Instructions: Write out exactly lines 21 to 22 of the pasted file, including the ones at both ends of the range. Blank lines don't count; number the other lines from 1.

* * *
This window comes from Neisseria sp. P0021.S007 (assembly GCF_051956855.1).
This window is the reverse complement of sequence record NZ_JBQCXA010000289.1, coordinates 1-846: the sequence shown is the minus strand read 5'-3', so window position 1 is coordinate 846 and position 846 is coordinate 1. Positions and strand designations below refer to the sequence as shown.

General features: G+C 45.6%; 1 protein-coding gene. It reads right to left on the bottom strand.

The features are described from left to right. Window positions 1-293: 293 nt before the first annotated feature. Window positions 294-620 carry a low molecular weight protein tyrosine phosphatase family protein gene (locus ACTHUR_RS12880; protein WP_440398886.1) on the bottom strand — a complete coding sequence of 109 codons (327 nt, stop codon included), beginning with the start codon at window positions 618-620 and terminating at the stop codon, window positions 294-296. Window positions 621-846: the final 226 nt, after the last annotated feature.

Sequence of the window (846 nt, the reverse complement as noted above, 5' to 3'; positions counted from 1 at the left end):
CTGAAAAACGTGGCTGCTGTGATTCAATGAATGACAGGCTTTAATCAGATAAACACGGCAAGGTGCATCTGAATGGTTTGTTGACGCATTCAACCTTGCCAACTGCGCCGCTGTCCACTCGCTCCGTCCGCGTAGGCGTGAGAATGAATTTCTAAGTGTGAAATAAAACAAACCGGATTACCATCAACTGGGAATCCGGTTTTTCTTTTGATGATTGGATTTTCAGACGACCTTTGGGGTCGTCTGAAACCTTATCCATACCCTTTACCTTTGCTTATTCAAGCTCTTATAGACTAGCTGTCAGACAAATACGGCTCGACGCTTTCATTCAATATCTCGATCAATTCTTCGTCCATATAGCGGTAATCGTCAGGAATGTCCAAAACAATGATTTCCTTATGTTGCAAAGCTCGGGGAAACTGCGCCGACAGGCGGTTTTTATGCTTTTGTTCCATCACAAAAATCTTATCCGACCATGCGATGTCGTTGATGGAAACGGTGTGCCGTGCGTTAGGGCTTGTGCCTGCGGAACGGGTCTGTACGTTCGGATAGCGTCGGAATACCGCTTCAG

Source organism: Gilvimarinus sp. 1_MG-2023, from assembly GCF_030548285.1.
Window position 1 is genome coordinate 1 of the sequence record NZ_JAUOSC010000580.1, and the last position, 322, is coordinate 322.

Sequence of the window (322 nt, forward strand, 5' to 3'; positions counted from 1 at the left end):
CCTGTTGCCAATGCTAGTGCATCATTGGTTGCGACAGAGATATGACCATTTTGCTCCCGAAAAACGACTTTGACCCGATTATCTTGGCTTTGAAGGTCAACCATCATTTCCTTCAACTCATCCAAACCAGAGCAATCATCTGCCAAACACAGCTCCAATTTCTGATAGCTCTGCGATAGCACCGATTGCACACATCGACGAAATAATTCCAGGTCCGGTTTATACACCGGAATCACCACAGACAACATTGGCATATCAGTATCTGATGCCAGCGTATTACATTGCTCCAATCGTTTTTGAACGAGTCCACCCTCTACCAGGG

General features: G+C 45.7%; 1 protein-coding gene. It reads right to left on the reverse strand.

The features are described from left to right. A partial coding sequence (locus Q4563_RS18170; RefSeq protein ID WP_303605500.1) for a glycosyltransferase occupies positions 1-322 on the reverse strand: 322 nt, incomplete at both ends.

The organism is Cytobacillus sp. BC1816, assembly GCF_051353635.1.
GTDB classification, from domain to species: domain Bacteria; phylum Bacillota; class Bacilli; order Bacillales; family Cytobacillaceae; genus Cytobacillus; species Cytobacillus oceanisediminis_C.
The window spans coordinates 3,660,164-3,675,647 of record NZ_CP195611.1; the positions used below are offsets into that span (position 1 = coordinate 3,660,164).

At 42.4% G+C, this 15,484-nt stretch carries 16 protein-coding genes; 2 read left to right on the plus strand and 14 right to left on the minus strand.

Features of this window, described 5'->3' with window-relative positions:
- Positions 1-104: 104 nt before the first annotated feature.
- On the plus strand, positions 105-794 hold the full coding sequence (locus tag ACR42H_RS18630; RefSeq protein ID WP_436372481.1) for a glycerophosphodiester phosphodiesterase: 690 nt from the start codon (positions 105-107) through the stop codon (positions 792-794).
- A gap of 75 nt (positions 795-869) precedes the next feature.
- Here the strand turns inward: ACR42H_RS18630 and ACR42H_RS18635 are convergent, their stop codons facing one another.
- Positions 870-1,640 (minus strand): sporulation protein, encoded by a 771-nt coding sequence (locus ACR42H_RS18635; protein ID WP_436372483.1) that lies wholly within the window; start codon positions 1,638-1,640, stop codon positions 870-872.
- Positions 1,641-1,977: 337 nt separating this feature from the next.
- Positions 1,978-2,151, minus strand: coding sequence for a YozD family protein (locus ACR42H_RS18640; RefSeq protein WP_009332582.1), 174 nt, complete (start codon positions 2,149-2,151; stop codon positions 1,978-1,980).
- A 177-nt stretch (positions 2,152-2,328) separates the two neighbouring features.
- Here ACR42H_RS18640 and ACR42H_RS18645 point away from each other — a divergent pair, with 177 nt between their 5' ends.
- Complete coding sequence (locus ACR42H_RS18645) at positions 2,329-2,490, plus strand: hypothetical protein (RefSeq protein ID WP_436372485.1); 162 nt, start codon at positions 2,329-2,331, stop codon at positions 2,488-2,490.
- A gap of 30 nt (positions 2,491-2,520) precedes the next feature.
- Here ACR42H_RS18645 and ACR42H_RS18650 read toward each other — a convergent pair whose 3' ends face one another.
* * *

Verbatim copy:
- Here the strand turns inward: ACR42H_RS18630 and ACR42H_RS18635 are convergent, their stop codons facing one another.
- Positions 870-1,640 (minus strand): sporulation protein, encoded by a 771-nt coding sequence (locus ACR42H_RS18635; protein ID WP_436372483.1) that lies wholly within the window; start codon positions 1,638-1,640, stop codon positions 870-872.